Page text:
by Matt Basso | March 2015

Whole Body Cryotherapy

As you might imagine I’m always researching and experimenting with new ideas and  techniques that may make training and working out hard better and more manageable. My most recent experience came in the form of full body cryotherapy.

One could logically deduce that cryotherapy has something to do with cold. While that is true, it’s also true that whole body cryotherapy is a bit more advanced and slightly less painful then getting in an ice bath or acute ice therapy. It involves getting inside what is called a cryosauna (very misleading here as I relate the word sauna to warmth) or a cryochamber. The former is for one person and is open on top so your head is above the unit, and the latter is fully enclosed and allows for multiple people - Party in an ice box… Doesn’t sound sexy to me. More like Cry “oooo” Chamber because it’s soooo coooold - ok that’s all I’ve got for jokes.

Ok, so why put yourself through something like this?

Well the benefits may out way the quick 3mins of uncomfortable of cold.

The reported benefits of cryotherapy are:

  • Anti-aging
  • Fighting Depression
  • Weight Loss
  • Anti-inflammatory

You may have heard us mention Brown fat, or brown adipose tissue in the video. This is a kind of fat stored in the human body that is known to have thermogenic properties. That means it’s a kind of fat that can help you burn unwanted body fat.

Yes..Fat that burns Fat!

To watch the video Click here

The thought process is that if you can stimulate the brown tissue by lowering body temperature, then it can help you metabolize fat more efficiently. The cryotherapy unit may help do this with only 3 mins of cold exposure rather than 15 mins of cold exposure in something like an ice bath.

The last on my list above, the anti-inflammatory response is really the one I’m most interested in. Although I wouldn’t over look the other effects as I felt great and very invigorated when I got out the cryotherapy unit.

My focus on fighting inflammation is because of my desire to speed up recovery between exercise sessions for myself and my clients. The better recovery you have the harder you can workout and the more frequent your training sessions can be. In fact this is why many athletes use performance enhancing drugs. A common miss-understanding of PEDs is that they simply make you stronger. While it’s possible you may feel stronger after you take them, it’s more about recovering better and faster so you can train harder and longer… That ultimately makes you stronger and more fit.

Remember that exercise is the process by which you stress and break down your body. The recovery portion is when your body get’s stronger in preparation for more stress. This is why sleep, rest, recovery workouts, and days off from the gym are necessary.

There are different kinds of inflammation.

Chronic inflammation - which can last for months or even years

Acute inflammation - which has a rapid onset and can quickly escalate but subsides in a shorter time period as in days or weeks.

The inflammatory response is important. It’s an immune response and our bodies use this response to fight off infections or help heal tissue (after workouts, or trauma). The interesting part is that too much inflammation can trigger more inflammation and your body can get caught in a vicious cycle of inflammation … Inflammation on inflammation on inflammation, which isn’t favorable like racks on racks on racks.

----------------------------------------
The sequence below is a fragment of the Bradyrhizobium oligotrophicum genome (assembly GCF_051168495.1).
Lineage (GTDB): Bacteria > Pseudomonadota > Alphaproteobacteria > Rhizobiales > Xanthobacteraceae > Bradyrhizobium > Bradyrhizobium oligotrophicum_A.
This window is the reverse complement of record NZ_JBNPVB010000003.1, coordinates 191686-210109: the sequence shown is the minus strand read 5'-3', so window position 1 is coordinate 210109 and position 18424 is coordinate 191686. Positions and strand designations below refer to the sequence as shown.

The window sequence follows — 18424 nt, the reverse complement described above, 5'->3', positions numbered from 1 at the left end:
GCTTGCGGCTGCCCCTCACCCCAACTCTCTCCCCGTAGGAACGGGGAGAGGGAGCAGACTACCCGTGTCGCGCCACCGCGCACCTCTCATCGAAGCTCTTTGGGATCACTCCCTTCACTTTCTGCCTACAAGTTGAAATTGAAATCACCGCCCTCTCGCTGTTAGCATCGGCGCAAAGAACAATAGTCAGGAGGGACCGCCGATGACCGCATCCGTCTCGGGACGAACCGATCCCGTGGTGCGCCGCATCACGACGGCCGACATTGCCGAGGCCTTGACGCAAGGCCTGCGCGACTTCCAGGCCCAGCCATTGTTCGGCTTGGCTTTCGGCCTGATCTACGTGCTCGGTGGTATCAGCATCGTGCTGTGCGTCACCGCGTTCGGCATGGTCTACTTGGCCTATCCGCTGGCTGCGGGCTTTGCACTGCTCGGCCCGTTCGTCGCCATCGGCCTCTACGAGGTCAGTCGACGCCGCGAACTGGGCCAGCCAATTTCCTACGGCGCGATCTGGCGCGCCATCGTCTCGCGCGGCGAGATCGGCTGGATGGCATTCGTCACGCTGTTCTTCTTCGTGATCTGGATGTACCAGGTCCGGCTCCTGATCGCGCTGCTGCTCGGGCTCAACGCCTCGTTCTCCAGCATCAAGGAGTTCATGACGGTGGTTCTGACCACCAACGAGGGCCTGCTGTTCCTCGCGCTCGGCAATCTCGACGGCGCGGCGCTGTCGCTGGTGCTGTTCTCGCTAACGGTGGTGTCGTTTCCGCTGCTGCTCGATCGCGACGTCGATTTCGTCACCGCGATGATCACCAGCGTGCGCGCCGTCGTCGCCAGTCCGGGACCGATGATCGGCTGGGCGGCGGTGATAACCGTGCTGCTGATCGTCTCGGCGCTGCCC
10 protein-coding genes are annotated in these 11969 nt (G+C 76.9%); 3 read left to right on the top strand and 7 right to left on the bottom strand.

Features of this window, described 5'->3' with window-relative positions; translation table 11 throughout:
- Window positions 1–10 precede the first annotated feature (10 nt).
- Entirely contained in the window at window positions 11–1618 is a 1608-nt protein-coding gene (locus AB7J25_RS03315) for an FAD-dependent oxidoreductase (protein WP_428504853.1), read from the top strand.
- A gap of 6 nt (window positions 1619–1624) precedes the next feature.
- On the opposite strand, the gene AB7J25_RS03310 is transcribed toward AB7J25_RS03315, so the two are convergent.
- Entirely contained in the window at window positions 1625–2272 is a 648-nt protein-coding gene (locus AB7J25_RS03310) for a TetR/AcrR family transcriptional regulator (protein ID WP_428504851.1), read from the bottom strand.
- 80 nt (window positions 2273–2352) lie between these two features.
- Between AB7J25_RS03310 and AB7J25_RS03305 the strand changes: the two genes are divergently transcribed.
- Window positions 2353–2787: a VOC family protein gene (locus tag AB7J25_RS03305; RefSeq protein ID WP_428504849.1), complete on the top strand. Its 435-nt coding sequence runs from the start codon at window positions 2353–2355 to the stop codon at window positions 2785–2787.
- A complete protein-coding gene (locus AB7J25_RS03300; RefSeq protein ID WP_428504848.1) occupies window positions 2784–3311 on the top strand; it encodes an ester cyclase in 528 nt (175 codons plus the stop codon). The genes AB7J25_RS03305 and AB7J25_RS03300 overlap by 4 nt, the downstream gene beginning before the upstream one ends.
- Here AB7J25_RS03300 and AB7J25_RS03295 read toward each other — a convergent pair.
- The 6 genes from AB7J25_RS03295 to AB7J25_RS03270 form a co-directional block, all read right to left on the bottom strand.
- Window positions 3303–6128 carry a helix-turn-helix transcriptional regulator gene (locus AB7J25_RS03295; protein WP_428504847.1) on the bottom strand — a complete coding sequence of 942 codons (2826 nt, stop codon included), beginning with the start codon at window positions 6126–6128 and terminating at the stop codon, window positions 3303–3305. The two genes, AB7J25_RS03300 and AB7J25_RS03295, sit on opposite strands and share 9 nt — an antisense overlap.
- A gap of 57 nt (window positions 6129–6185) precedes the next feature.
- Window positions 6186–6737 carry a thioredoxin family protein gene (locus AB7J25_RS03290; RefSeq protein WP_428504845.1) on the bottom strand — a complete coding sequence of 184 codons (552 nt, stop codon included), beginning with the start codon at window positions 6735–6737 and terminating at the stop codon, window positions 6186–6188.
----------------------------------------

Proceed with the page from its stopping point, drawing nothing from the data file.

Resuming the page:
The thought process and studies on inflammatory responses within the body are many and heavy so I’m not going deep into it. I’ll leave exploring the ideas behind coronary artery disease and inflammation genetics up to you.

Let’s keep it simple and look at acute inflammation.

Working out requires you to exert force. Hopefully that force builds over time an becomes more intense. As you build upon that intensity and lift harder or run faster you ask more of your body, particularly your muscles, joints, tendons, and numerous other connective tissues that can become inflamed.

Managing this response well can make all the difference in your training.

Doing nothing or doing too much can put you in that vicious cycle.

On the other hand, focusing on proper nutrition both pre and post workouts along with resting properly and programming your workouts well, can have a positive effect on your inflammation.

Here’s one problem though...

No matter how great your programming and nutrition are, you can expect to go through a period where inflammation slows you down. It could be from something as simple as a new workout that makes you extremely sore, or something as unfortunate as a necessary surgery or accident.

In the extreme cases medication maybe necessary but as a general rule I’d prefer to manage inflammation without taking pills. Yes Advil works for me, but I’m not in love with the idea that it can cause stomach issues. I have clients that have used prescription based anti-inflammatories and the response have been mixed. Again they have lists of side effects that SHOULD SCARE YOU.

So I got in the cold tube to further my exploration into less intrusive forms of inflammation management.

As a natural supplement I also take Turmeric. I like it. I can’t say I’ve used it for anything like a headache. In fact now that I think about it I haven’t had headaches recently.

Be proactive and try to help yourself. If you feel inflamed, are very active, or know you suffer from some kind of chronic inflammation try the cryotherapy. The place I went to is called Kryolife  they are located in new York city. I also have to say that they are extremely friendly and make you feel very comfortable about the experience. For me that’s important. I ask a lot of questions and expect answers. They were happy and even excited about discussing the ins and outs of the machine and the benefits of cryotherapy.

Filed under: Training